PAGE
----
Sugar House is one of the oldest neighborhoods in Salt Lake City, but also one of the hippest and most popular places to live, shop, and hang out for local SLC residents.
We recently talked to Sugar House Council Chair Amy Barry about current issues facing the neighborhood and plans for the future of the Sugar House area.
How long have you been the chair of the Sugar House Council? What drew you to that responsibility?
I have been the chair of the Sugar House Community Council since November 2014. I have served on the SHCC for 6 years previously in various capacities as Trustee, Secretary and Vice-chair prior to this most recent election. I originally decided to get involved due to the escalation of new development so close to my house. I wanted to stay on top of all that was going on and participate in the community voice.
What’s the toughest issue that’s come across your desk since you joined the council?
I would have to say the Sugar House Streetcar extension has been the most divisive for our community. I talked to hundreds of people during that time and can honestly say while there was a very vocal group at work overwhelmingly there was no consensus of opinion among my neighbors. People were angry and frustrated and that didn’t bring out the best behavior in the community.
What’s the council’s vision for Sugar House in 5 years? How about 10 years?
The SHCC looks to the Sugar House Master Plan on file with Salt Lake City as the guiding principles for the community and business district. The master plan was most recently amended in 2013 for the business district, but the whole plan dates back to 2009. It calls for walkability, pedestrian oriented development, a more holistic approach to transportation, saving our historic architecture and protecting our neighborhoods.
What’s the best way residents of Sugar House can support that vision?
Participate. Residents of Sugar House do not always agree on what this vision means or how to achieve it. That is OK. My task as chair of the SHCC is to help educate my neighbors on the issues so they can come to their own conclusions based on facts and not rumors or fear mongering. The SHCC works to disseminate that information and help residents participate effectively in the process. As an independent nonprofit the SHCC is recognized by SLC as a community voice and with that voice comes many opportunities to stay informed and voice your opinion. Interested people can sign up for our monthly email newsletter as www.sugarhousecouncil.org and click the “join” button on the homepage. Everyone is welcome to attend our meetings as well.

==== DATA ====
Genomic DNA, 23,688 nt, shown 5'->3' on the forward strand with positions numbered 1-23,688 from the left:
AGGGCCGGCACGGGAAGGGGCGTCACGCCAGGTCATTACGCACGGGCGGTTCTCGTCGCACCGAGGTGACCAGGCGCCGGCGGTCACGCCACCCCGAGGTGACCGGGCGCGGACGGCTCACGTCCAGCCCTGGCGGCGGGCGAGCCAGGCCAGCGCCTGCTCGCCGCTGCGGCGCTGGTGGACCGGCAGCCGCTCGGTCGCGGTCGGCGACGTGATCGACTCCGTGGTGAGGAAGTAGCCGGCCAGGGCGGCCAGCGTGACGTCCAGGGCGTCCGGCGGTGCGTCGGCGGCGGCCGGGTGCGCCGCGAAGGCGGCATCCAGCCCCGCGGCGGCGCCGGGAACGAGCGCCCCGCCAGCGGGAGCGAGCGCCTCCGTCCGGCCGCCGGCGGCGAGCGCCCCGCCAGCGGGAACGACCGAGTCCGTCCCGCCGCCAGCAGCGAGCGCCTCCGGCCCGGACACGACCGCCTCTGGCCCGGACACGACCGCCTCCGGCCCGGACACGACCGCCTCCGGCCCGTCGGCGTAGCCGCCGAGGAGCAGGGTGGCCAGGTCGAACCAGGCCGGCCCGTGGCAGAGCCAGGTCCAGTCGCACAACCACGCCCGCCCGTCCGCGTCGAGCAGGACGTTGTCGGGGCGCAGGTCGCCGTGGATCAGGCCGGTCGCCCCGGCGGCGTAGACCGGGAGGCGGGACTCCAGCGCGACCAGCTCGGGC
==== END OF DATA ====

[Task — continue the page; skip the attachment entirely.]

Do you see Sugarhouse in competition with other neighborhoods in SLC? If not, why not?
Honestly, no. Each neighborhood in SLC has its own identity that make it unique or desirable. We need not compete with other great neighborhoods, but rather just concentrate on what draws us to live, work or play here.
Sugar House has a rich history that is based around transformation. The Sugar House we love today is not the same Sugar House my mother grew up in or the Sugar House my great grandparents helped build. We have a corner of SLC that is special and unique in its transformations and community.
Are there any potential “game changers” out there for Sugar House residents and community? If so, what are they?
My personal view is that the transformation we are currently in is a significant game changer for many residents. The core business district of Sugar House is most definitely changing in ways that many find uncomfortable and along the way some of found it too much and have moved on somewhere more suitable to their lifestyle. At the same time new people have moved in the area and they are excited about the possibilities of this changing community. The most consistent issue verbalized over the 6 years I have been on the SHCC is traffic and parking. Those will be never ending issues as the core area grows with no perfect solution.